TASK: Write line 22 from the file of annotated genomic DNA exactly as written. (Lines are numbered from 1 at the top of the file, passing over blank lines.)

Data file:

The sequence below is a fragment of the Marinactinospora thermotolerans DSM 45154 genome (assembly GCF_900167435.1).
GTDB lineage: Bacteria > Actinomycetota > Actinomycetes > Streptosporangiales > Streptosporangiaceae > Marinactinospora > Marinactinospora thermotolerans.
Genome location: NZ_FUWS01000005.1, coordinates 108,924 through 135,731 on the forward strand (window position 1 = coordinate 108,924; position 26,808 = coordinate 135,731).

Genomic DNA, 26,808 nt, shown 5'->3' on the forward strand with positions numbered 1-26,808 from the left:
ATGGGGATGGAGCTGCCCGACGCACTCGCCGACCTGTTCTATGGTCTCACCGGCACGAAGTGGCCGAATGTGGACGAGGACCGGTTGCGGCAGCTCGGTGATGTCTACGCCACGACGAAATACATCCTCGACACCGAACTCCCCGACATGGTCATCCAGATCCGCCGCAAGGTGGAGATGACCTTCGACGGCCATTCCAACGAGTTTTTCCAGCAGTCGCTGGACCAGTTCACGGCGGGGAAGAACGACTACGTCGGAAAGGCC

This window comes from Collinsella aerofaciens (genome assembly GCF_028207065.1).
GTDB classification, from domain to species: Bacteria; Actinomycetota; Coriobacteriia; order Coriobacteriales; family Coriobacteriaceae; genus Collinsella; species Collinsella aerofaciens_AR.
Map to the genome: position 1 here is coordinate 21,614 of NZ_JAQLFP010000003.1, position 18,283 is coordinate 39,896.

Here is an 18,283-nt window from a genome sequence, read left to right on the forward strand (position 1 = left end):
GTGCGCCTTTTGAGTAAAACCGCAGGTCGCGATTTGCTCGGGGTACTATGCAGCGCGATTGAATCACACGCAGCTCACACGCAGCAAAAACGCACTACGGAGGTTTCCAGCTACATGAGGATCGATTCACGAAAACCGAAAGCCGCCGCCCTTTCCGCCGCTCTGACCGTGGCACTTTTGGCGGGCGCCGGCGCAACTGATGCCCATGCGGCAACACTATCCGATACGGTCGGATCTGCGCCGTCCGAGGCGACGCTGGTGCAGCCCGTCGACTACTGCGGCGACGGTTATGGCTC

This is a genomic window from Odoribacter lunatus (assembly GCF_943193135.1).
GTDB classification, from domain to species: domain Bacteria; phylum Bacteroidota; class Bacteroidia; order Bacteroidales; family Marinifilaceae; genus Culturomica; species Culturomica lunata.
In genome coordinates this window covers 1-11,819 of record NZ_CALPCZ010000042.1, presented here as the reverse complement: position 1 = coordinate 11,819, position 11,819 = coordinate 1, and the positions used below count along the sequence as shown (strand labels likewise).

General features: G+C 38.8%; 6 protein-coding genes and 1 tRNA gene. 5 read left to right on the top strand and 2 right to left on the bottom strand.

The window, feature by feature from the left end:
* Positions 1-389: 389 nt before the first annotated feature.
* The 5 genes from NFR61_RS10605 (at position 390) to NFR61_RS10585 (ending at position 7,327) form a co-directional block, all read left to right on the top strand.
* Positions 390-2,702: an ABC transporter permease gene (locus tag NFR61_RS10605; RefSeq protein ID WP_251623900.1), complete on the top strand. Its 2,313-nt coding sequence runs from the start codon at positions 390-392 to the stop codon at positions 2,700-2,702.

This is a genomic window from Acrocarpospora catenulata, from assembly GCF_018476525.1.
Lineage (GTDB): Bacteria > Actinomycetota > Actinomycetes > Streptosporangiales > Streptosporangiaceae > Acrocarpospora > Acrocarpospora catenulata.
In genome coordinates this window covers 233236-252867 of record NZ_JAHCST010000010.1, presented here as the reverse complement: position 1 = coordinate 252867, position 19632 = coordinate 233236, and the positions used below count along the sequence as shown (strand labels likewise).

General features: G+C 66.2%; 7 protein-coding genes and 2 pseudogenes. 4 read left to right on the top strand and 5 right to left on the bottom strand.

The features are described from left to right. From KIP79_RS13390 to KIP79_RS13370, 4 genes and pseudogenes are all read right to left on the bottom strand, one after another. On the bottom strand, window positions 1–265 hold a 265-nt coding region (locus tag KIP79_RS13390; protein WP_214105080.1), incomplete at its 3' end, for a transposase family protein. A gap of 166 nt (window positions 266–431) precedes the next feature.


General features: G+C 66.2%; 7 protein-coding genes and 2 pseudogenes. 4 read left to right on the top strand and 5 right to left on the bottom strand.